Zack Snyder has largely been responsible for establishing the look and feel of the DC Extended Universe up to this point and though it appears as if he had little to do with the making of Wonder Woman from a creative standpoint, he still managed to get a small cameo in the film. Snyder turns up as a US Soldier during the scene in which the photo of Diana, Steve, and their companions is taken after their liberation of the town of Veld (he’s off to the left in the background).

This marks Snyder’s second appearance in a DCEU movie … well, sort of. We’re not really sure if starring as Bruce Wayne’s hands in a brief shot from Batman v Superman truly counts as a cameo but at the very least, it’s cool that Snyder clearly isn’t into making his appearances at all distracting.

Source: ComicBook.com

6. Sameer is a Blackhawk

The team that Steve Trevor and Diana bring along on their important mission isn’t really based on anything from the comics, but at least one its members shares a link to the Blackhawks. In the comics, the Blackhawks are an elite team assembled to fight the Axis powers. While there is no character named Sameer among their ranks, the actor who plays him — Said Taghmaoui — claims that Sameer is based specifically on the character Andre Blanc-Dumont.

Warner Bros.

5. Fausta Grables

Given its World War I setting, we unfortunately don’t get to see Wonder Woman beat up on any Nazis, but there’s still a great homage to one of the most infamous Nazi characters in Wonder Woman history. The character in question is the woman played by Rachel Pickup whom Diana swaps dresses with at the German gala. Pickup’s character is credited as Fausta Grables, aka the Nazi Wonder Woman, who was introduced in the Lynda Carter TV show in an episode titled “Fausta: The Nazi Wonder Woman.” There, she was played by actress Lynda Day George. We wonder if the Fausta from the DCEU ever sought revenge for Diana taking her dress …

Source: The Retro Rocket

4. The Duke of Deception

Although Danny Huston’s Ludendorff turns out to not be the film’s true villain, there’s still some really interesting background to his character. For one thing, Ludendorff was a real person! Erich Friedrich Wilhelm Ludendorff was a German general who commanded the German army towards the end of the First World War. After the war, he became a nationalist conspiracy theorist whose ideas contributed to the formation of the Nazi party’s ideology.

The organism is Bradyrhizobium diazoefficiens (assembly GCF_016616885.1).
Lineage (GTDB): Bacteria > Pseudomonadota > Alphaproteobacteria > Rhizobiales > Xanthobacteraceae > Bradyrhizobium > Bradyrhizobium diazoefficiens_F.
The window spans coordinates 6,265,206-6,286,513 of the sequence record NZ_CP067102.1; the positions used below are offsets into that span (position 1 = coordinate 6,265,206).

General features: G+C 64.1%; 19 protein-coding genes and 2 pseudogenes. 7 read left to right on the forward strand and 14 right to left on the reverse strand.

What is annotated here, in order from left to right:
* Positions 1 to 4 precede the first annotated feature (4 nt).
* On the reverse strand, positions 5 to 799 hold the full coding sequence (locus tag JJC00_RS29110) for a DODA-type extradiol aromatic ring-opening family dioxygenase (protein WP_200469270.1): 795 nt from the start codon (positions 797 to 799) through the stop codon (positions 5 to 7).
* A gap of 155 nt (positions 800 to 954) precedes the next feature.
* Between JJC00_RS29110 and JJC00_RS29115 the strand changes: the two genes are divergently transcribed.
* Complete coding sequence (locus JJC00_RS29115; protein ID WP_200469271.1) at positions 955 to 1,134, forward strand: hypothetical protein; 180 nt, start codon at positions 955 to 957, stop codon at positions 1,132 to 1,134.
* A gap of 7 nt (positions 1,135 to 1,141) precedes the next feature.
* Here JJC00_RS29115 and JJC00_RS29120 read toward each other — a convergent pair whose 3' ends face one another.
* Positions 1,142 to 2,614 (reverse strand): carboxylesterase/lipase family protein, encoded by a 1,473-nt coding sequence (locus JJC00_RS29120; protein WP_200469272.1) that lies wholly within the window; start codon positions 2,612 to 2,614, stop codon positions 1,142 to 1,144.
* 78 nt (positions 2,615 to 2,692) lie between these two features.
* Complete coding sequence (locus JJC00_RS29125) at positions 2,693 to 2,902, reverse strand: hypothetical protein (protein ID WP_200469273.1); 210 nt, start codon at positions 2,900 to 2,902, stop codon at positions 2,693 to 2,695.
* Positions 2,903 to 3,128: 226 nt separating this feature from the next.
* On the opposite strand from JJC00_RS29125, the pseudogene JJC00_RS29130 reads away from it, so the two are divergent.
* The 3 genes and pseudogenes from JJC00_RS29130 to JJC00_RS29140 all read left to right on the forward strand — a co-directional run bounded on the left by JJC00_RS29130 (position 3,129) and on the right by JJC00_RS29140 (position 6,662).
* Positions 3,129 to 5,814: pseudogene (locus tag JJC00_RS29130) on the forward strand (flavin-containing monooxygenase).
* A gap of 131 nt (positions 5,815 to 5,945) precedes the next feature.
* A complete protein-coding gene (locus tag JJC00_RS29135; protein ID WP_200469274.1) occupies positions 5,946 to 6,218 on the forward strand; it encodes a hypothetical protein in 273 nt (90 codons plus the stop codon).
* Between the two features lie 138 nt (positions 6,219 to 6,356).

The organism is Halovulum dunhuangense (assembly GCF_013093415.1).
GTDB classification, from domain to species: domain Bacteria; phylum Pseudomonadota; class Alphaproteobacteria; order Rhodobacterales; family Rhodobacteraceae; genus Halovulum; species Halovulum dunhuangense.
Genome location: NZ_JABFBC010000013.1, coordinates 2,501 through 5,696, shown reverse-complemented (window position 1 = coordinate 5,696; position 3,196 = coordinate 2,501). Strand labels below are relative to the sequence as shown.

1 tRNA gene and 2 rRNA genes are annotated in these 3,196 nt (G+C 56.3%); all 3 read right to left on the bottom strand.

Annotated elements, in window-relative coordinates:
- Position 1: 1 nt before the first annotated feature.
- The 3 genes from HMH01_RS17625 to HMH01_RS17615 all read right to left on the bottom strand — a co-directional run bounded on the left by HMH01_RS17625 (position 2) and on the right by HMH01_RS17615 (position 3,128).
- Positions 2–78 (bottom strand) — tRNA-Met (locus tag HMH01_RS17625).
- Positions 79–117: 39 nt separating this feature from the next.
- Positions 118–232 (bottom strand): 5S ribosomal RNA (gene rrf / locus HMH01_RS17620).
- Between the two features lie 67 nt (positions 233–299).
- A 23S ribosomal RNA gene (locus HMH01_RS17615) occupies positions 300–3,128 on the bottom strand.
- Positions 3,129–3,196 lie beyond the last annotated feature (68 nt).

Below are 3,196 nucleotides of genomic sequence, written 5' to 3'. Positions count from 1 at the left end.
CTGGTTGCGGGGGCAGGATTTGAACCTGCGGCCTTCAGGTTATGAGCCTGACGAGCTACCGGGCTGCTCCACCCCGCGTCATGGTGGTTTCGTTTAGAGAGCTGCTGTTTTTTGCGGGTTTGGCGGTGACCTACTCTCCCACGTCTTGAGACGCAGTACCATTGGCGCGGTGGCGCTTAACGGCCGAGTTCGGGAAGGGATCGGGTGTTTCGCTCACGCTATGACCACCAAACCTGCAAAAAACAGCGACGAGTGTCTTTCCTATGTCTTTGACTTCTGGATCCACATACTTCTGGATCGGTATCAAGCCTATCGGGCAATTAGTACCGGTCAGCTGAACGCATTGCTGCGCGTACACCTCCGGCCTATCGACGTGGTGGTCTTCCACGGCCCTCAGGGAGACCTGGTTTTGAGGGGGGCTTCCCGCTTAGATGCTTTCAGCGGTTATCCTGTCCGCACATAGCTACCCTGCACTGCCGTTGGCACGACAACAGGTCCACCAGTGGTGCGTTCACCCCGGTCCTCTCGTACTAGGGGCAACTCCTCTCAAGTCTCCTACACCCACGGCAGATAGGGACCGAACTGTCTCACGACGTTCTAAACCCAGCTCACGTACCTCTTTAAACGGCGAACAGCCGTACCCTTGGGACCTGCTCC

Additionally, Huston’s Ludendorff is based on a DC Comics character called the Duke of Deception, who works for Ares. In the comics, the Duke is an actual demi-God, but in the film he turns out to be human, albeit one who successfully deceives Wonder Woman into thinking he’s Ares himself.

DC Comics

3. Sassoon and Owen

Wilfred Owen and Siegfried Sassoon are two of the most famous poets of the First World War (the former died tragically just as the war was coming to an end) and their work opened many eyes to the true horrors of the conflict. This is very much a viewpoint the film shares, so it’s fitting that both Owen and Sassoon’s portraits can be spotted among the pictures of fallen soldiers Diana looks upon back in London near the end of the film.

Wikimedia Commons

2. Lynda Carter Nods

It just wouldn’t feel right if Wonder Woman didn’t include some sort of callback to the Wonder Woman TV show of the 1970s starring Lynda Carter and luckily, the film doesn’t disappoint in this regard. The circumstances are quite different but Diana’s spin during her final battle with Ares can be viewed as a nod to Carter’s Wonder Woman and the spin she would do to get into her costume.

The other Easter egg is Diana’s costume in the very last scene. We see her wearing a red turtleneck with her hair pulled back into a ponytail, which is the same look Lynda Carter often sported when she was out of costume on the show.

Source: The Mary Sue

1. Boom Tube?

Wonder Woman does not feature a post-credits scene (unlike Marvel, DC doesn’t require every one of its films to have one), but it really doesn’t need one, considering its ending appears to lead directly into the events of Justice League. The final scene is practically a post-credits scene anyway, as we return to the present day as Diana explains in voice over that she has again taken up her position as the Earth’s protector. She then hears a low boom in the distance and literally leaps into action (she also leaps pretty high and far, begging the question: can this Wonder Woman fly? But I digress).

The safe assumption is that this BOOM Diana hears is a Boom Tube of Apokolips, aka an inter-dimensional gate that Darkseid’s forces use to travel to other realms, but given Wonder Woman’s penchant for fighting terrorists and other modern day forces of evil in the comics, it could also just be a random crime in need of a hero.

Warner Bros.